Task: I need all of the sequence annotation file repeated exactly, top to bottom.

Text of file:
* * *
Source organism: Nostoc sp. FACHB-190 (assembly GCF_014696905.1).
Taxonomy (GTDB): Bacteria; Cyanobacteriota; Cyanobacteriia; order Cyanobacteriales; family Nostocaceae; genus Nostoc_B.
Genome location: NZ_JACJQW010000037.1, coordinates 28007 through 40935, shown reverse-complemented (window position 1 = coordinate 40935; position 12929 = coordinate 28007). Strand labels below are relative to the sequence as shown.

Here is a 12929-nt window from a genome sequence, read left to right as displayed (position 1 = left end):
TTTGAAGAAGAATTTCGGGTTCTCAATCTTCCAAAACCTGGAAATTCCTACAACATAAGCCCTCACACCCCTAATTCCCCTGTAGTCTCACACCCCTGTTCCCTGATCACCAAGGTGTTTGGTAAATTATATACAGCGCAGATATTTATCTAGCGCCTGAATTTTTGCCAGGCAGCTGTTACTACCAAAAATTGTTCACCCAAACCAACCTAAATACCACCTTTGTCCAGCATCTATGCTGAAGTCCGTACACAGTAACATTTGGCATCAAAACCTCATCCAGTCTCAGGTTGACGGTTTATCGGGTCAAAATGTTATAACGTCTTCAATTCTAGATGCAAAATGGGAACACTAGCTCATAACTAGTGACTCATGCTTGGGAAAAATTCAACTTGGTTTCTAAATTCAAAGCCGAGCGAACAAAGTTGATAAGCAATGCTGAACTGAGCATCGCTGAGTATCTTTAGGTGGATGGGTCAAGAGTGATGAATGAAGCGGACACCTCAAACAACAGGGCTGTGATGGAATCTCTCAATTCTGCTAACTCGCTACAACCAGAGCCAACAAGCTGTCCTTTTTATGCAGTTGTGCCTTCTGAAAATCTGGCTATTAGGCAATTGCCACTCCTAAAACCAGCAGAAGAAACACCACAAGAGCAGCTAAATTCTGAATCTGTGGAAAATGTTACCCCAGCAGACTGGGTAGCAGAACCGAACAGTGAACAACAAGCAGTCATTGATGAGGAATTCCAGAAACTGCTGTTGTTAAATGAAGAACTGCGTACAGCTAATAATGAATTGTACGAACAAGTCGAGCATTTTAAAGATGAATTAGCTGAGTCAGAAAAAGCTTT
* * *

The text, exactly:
Source organism: Nostoc sp. FACHB-190 (assembly GCF_014696905.1).
Taxonomy (GTDB): Bacteria; Cyanobacteriota; Cyanobacteriia; order Cyanobacteriales; family Nostocaceae; genus Nostoc_B.
Genome location: NZ_JACJQW010000037.1, coordinates 28007 through 40935, shown reverse-complemented (window position 1 = coordinate 40935; position 12929 = coordinate 28007). Strand labels below are relative to the sequence as shown.

Here is a 12929-nt window from a genome sequence, read left to right as displayed (position 1 = left end):
TTTGAAGAAGAATTTCGGGTTCTCAATCTTCCAAAACCTGGAAATTCCTACAACATAAGCCCTCACACCCCTAATTCCCCTGTAGTCTCACACCCCTGTTCCCTGATCACCAAGGTGTTTGGTAAATTATATACAGCGCAGATATTTATCTAGCGCCTGAATTTTTGCCAGGCAGCTGTTACTACCAAAAATTGTTCACCCAAACCAACCTAAATACCACCTTTGTCCAGCATCTATGCTGAAGTCCGTACACAGTAACATTTGGCATCAAAACCTCATCCAGTCTCAGGTTGACGGTTTATCGGGTCAAAATGTTATAACGTCTTCAATTCTAGATGCAAAATGGGAACACTAGCTCATAACTAGTGACTCATGCTTGGGAAAAATTCAACTTGGTTTCTAAATTCAAAGCCGAGCGAACAAAGTTGATAAGCAATGCTGAACTGAGCATCGCTGAGTATCTTTAGGTGGATGGGTCAAGAGTGATGAATGAAGCGGACACCTCAAACAACAGGGCTGTGATGGAATCTCTCAATTCTGCTAACTCGCTACAACCAGAGCCAACAAGCTGTCCTTTTTATGCAGTTGTGCCTTCTGAAAATCTGGCTATTAGGCAATTGCCACTCCTAAAACCAGCAGAAGAAACACCACAAGAGCAGCTAAATTCTGAATCTGTGGAAAATGTTACCCCAGCAGACTGGGTAGCAGAACCGAACAGTGAACAACAAGCAGTCATTGATGAGGAATTCCAGAAACTGCTGTTGTTAAATGAAGAACTGCGTACAGCTAATAATGAATTGTACGAACAAGTCGAGCATTTTAAAGATGAATTAGCTGAGTCAGAAAAAGCTTT